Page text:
On Tuesday, June 19, the family of a 12-year-old girl who was reportedly bullied at a New Jersey middle school and committed suicide because of it filed a wrongful-death lawsuit against the principal and several other school officials, Rockaway Township, and its board of education, reported the New York Post.
Mallory Grossman repeatedly told her parents, Dianne and Seth Grossman, about the bullying — which occurred both online (via texts and Snapchats) and in person — from her classmates throughout the 2016-2017 school year.
The pre-teen’s mom said she made “numerous” complaints to administrators at Copeland Middle School but they did nothing that actually helped her child. She said one time they made Mallory and her bullies hug it out instead of disciplining them, and another time suggested she eat lunch in the guidance counselor’s office to avoid other students.
Then Mallory killed herself.
She took her own life on June 14, 2017, at the end of sixth grade, inside her family home.
Dianne told the Post she filed the lawsuit because of “everybody’s Mallory,” other children that may be facing the same kind of tormenting.
“We are hopeful that the filing of this lawsuit will bring national awareness to the epidemic of cyberbullying, and that we do not have to attend any more funerals of students who have been the victims,” said Bruce Nagel, the family’s lawyer.
According to the lawsuit, Dianne took her daughter to talk to Principal Alfonso Gonnella in yet another attempt to get help. The meeting reportedly lasted three hours. His way of “solving” the issue was to have his student write her initials and the date on a poker chip he gave to her. He then asked if she was “all in.” The suit says Mallory was “humiliated” by this. This all happened on the last day of her life.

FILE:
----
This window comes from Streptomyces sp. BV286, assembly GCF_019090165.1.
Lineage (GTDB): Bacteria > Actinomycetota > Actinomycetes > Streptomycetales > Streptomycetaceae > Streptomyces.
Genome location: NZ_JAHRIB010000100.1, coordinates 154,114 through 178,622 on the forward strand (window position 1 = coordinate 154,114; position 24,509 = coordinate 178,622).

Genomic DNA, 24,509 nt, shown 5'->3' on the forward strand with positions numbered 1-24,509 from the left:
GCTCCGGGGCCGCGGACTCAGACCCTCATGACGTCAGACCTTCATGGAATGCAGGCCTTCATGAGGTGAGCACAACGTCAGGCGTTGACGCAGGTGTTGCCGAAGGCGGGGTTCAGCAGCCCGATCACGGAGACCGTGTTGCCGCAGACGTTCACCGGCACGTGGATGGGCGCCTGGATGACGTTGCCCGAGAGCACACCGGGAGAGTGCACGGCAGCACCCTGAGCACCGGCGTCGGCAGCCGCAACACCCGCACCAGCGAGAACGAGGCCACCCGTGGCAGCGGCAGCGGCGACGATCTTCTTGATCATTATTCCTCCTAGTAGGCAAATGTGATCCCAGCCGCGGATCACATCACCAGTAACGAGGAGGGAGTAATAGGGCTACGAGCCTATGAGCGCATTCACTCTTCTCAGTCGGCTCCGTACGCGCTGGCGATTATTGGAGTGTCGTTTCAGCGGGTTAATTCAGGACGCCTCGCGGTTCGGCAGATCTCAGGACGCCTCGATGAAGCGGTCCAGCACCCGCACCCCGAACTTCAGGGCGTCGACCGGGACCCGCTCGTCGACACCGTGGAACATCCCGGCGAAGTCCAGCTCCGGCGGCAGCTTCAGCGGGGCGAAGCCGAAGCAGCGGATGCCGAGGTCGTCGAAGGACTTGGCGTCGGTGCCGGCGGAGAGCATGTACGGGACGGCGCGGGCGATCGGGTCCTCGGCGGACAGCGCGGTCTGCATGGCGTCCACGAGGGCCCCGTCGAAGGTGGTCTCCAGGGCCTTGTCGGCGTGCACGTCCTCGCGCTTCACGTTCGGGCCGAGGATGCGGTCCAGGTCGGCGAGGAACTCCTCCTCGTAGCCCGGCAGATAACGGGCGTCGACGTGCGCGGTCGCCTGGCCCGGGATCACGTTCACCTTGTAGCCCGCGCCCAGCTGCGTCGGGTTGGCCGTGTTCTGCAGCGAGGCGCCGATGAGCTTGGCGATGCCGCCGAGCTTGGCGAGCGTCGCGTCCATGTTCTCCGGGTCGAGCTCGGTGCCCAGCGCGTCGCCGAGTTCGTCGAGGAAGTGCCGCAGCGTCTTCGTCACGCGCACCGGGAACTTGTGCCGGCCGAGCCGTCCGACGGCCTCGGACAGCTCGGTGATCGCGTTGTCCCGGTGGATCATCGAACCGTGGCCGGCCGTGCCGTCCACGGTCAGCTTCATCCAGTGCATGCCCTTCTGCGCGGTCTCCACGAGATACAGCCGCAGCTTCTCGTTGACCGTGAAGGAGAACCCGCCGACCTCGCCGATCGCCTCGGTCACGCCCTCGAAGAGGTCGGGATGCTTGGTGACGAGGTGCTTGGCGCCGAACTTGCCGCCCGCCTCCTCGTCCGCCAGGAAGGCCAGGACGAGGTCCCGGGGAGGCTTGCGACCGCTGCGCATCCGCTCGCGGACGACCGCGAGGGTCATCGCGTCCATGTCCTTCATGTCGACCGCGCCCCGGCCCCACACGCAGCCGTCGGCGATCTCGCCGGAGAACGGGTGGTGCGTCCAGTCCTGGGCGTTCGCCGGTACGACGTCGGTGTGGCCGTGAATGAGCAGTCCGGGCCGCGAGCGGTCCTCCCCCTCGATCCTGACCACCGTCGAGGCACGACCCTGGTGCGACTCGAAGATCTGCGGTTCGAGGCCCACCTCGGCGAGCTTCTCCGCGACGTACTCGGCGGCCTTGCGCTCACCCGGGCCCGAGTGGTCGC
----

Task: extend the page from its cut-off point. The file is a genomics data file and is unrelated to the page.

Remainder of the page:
“[Gonnella] lacked any suggestions to punish the offenders, but instead, placed the bulk of the responsibility on Mallory to rectify the situation,” it is stated in the suit.
To the Post, Dianne said, “[Gonnella] has blood on his hands.”
In the filed court papers, the Grossmans stated that a student with the initials A.B. took a photo of Mallory when she was by herself and then texted it to her along with the comment “You have no friends,” and another student sent a similar picture out to classmates via Snapchat with the captions “U have no friends” and “Poor Mal.” One schoolmate even allegedly asked her when she was going to kill herself, in front of others, mere weeks before her suicide.
Last October, during National Bullying Prevention Awareness Month, Dianne and Seth appeared on Megyn Kelly Today to share their story. During the interview, the grieving mother said that the girls who bullied Mallory need “to be held accountable and understand the magnitude of what they did,” reported NJ.com.
“I think those girls should spend the rest of their lives [doing] community service to really understand, and they should dedicate their lives just as we’ve done,” she added.
The parents also said that there weren’t any warning signs that Mallory was going to take her own life even though they knew about the stress the bullying had on her. The cheerleader and gymnast did attempt to avoid going to school by claiming she had headaches and stomachaches though.
The Grossmans set up Mallory’s Army to fight bullying and teach kindness.
If you or someone you know is in crisis, please call the National Suicide Prevention Lifeline at 1-800-273-TALK (8255) or contact the Crisis Text Line by texting TALK to 741741. For readers outside the U.S., visit Suicide.org or Befrienders Worldwide for international resources you can use to find help.